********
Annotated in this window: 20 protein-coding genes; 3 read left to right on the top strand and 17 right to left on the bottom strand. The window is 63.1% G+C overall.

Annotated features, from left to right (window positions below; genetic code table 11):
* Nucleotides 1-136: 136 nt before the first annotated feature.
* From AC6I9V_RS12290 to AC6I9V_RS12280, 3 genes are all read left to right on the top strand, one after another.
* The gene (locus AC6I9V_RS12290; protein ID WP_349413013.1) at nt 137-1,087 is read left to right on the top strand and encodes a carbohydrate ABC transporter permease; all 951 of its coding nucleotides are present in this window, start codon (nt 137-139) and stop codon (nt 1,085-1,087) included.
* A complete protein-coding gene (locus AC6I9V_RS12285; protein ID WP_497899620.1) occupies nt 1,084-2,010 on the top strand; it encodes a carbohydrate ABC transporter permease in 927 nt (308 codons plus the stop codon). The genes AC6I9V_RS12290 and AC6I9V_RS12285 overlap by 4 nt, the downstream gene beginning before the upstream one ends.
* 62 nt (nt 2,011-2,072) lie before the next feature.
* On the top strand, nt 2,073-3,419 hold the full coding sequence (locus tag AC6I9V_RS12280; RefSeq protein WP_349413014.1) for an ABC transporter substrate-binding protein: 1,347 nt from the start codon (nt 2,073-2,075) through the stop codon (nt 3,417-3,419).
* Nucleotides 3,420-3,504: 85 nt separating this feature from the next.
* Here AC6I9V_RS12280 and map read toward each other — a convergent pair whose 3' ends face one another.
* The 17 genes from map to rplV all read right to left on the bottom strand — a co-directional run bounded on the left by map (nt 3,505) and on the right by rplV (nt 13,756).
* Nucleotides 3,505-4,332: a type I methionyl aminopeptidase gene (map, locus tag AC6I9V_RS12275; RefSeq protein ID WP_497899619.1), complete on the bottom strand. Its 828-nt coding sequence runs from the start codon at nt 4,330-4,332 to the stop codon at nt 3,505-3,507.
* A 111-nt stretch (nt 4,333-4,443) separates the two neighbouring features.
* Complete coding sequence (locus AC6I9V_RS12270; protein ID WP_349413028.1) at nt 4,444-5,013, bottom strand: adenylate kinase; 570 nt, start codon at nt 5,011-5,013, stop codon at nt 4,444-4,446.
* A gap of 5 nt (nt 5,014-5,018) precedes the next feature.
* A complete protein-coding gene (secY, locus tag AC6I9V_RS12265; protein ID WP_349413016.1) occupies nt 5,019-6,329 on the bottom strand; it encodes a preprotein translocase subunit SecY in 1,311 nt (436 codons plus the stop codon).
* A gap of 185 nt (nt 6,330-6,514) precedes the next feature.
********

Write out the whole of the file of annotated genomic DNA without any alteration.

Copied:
Annotated in this window: 20 protein-coding genes; 3 read left to right on the top strand and 17 right to left on the bottom strand. The window is 63.1% G+C overall.

Annotated features, from left to right (window positions below; genetic code table 11):
* Nucleotides 1-136: 136 nt before the first annotated feature.
* From AC6I9V_RS12290 to AC6I9V_RS12280, 3 genes are all read left to right on the top strand, one after another.
* The gene (locus AC6I9V_RS12290; protein ID WP_349413013.1) at nt 137-1,087 is read left to right on the top strand and encodes a carbohydrate ABC transporter permease; all 951 of its coding nucleotides are present in this window, start codon (nt 137-139) and stop codon (nt 1,085-1,087) included.
* A complete protein-coding gene (locus AC6I9V_RS12285; protein ID WP_497899620.1) occupies nt 1,084-2,010 on the top strand; it encodes a carbohydrate ABC transporter permease in 927 nt (308 codons plus the stop codon). The genes AC6I9V_RS12290 and AC6I9V_RS12285 overlap by 4 nt, the downstream gene beginning before the upstream one ends.
* 62 nt (nt 2,011-2,072) lie before the next feature.
* On the top strand, nt 2,073-3,419 hold the full coding sequence (locus tag AC6I9V_RS12280; RefSeq protein WP_349413014.1) for an ABC transporter substrate-binding protein: 1,347 nt from the start codon (nt 2,073-2,075) through the stop codon (nt 3,417-3,419).
* Nucleotides 3,420-3,504: 85 nt separating this feature from the next.
* Here AC6I9V_RS12280 and map read toward each other — a convergent pair whose 3' ends face one another.
* The 17 genes from map to rplV all read right to left on the bottom strand — a co-directional run bounded on the left by map (nt 3,505) and on the right by rplV (nt 13,756).
* Nucleotides 3,505-4,332: a type I methionyl aminopeptidase gene (map, locus tag AC6I9V_RS12275; RefSeq protein ID WP_497899619.1), complete on the bottom strand. Its 828-nt coding sequence runs from the start codon at nt 4,330-4,332 to the stop codon at nt 3,505-3,507.
* A 111-nt stretch (nt 4,333-4,443) separates the two neighbouring features.
* Complete coding sequence (locus AC6I9V_RS12270; protein ID WP_349413028.1) at nt 4,444-5,013, bottom strand: adenylate kinase; 570 nt, start codon at nt 5,011-5,013, stop codon at nt 4,444-4,446.
* A gap of 5 nt (nt 5,014-5,018) precedes the next feature.
* A complete protein-coding gene (secY, locus tag AC6I9V_RS12265; protein ID WP_349413016.1) occupies nt 5,019-6,329 on the bottom strand; it encodes a preprotein translocase subunit SecY in 1,311 nt (436 codons plus the stop codon).
* A gap of 185 nt (nt 6,330-6,514) precedes the next feature.